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Predicting Outcomes for Covid-19 Using Sonography (POCUS)

The safety and scientific validity of this study is the responsibility of the study sponsor and investigators. Listing a study does not mean it has been evaluated by the U.S. Federal Government. Read our disclaimer for details.
 
ClinicalTrials.gov Identifier: NCT04384055
Recruitment Status : Enrolling by invitation
First Posted : May 12, 2020
Last Update Posted : September 2, 2020
Sponsor:
Information provided by (Responsible Party):
Stanford University

Brief Summary:
This study seeks to investigate the role of lung ultrasound in caring for Covid-19 positive patients and whether it can be used to predict patient deterioration. This information will be vital for healthcare workers who seek to identify Covid-19 pneumonia or patients at risk for deterioration early in the disease course.

Condition or disease Intervention/treatment
COVID-19 Pneumonia, Viral Diagnostic Test: Lung Ultrasound

Detailed Description:

As Covid-19 continues to stress hospital-based resources (including personal protective equipment, ancillary staff availability, and imaging study utilization), it is important to assess whether alternative methods for evaluating patients can be utilized to appropriately triage and care for Covid-positive patients. Current limitations of caring for patients with Covid-19 include the exposure of ancillary healthcare workers (including radiological technicians) and the time/resources required to decontaminate traditional radiological equipment such as x-ray or computerized tomography (CT) machines.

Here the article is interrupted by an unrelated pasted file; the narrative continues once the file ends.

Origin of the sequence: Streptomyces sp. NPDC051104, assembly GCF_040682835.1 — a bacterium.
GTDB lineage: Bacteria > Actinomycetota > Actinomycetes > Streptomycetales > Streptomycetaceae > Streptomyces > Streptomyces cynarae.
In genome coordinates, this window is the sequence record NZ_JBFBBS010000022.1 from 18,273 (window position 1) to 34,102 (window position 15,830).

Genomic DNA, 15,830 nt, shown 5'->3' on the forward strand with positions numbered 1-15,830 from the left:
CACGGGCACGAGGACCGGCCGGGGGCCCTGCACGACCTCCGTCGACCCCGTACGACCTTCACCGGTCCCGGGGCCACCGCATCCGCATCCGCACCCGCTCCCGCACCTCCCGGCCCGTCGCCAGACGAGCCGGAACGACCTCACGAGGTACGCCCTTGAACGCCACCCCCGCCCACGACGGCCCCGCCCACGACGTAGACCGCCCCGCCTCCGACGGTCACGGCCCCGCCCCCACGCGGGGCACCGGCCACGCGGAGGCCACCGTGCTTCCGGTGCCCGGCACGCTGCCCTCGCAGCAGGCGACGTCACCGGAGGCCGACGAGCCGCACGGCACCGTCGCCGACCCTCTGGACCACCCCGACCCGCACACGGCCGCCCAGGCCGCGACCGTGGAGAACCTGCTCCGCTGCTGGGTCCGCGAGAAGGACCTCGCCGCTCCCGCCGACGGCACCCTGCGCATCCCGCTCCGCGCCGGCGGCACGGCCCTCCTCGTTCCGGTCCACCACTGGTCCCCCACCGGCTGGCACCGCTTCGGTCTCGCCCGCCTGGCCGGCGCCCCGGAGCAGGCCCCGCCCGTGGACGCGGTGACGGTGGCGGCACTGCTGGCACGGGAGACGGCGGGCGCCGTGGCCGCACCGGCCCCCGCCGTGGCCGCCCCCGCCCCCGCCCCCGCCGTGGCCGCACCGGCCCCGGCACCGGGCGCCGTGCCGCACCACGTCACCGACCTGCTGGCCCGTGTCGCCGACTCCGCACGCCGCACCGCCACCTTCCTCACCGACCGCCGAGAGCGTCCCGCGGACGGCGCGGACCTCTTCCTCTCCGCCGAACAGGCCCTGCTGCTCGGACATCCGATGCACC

Point-of-care ultrasound (POCUS) has the potential to transform healthcare delivery due to its diagnostic and therapeutic expediency. It can be quickly performed at the bedside by experienced clinicians. It it has been shown to reliably and accurately diagnose patients with a variety of lung diseases, including pneumonia. This study seeks to investigate the role of lung ultrasound in caring for Covid-19 positive patients and whether it can be used to predict patient deterioration. This information will be vital for healthcare workers who seek to identify the virus or patients at risk for deterioration early in the disease course. Moreover, it has the potential to reduce the need for x-rays or CTs for Covid-19 patients, which has the potential to alleviate a significant burden currently being placed on the healthcare system.

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Study Type : Observational
Estimated Enrollment : 200 participants
Observational Model: Case-Control
Time Perspective: Prospective
Official Title: Predicting Outcomes for Covid-19 Using Sonography
Actual Study Start Date : March 21, 2020
Estimated Primary Completion Date : December 31, 2020
Estimated Study Completion Date : December 31, 2020

Resource links provided by the National Library of Medicine

MedlinePlus related topics: Ultrasound

Group/Cohort Intervention/treatment
Covid-19 Positive Patients
This group includes individuals who were diagnosed with Covid-19 based on reverse transcriptase polymerase chain reaction (RT-PCR) of the nasopharynx
Diagnostic Test: Lung Ultrasound
Lung ultrasound will be performed on patients undergoing investigation for covid-19 based on a nasopharyngeal PCR.

Covid-19 Negative Patients
This group includes individuals who did NOT have a positive test for Covid-19 based on reverse transcriptase polymerase chain reaction (RT-PCR) of the nasopharynx.
Diagnostic Test: Lung Ultrasound
Lung ultrasound will be performed on patients undergoing investigation for covid-19 based on a nasopharyngeal PCR.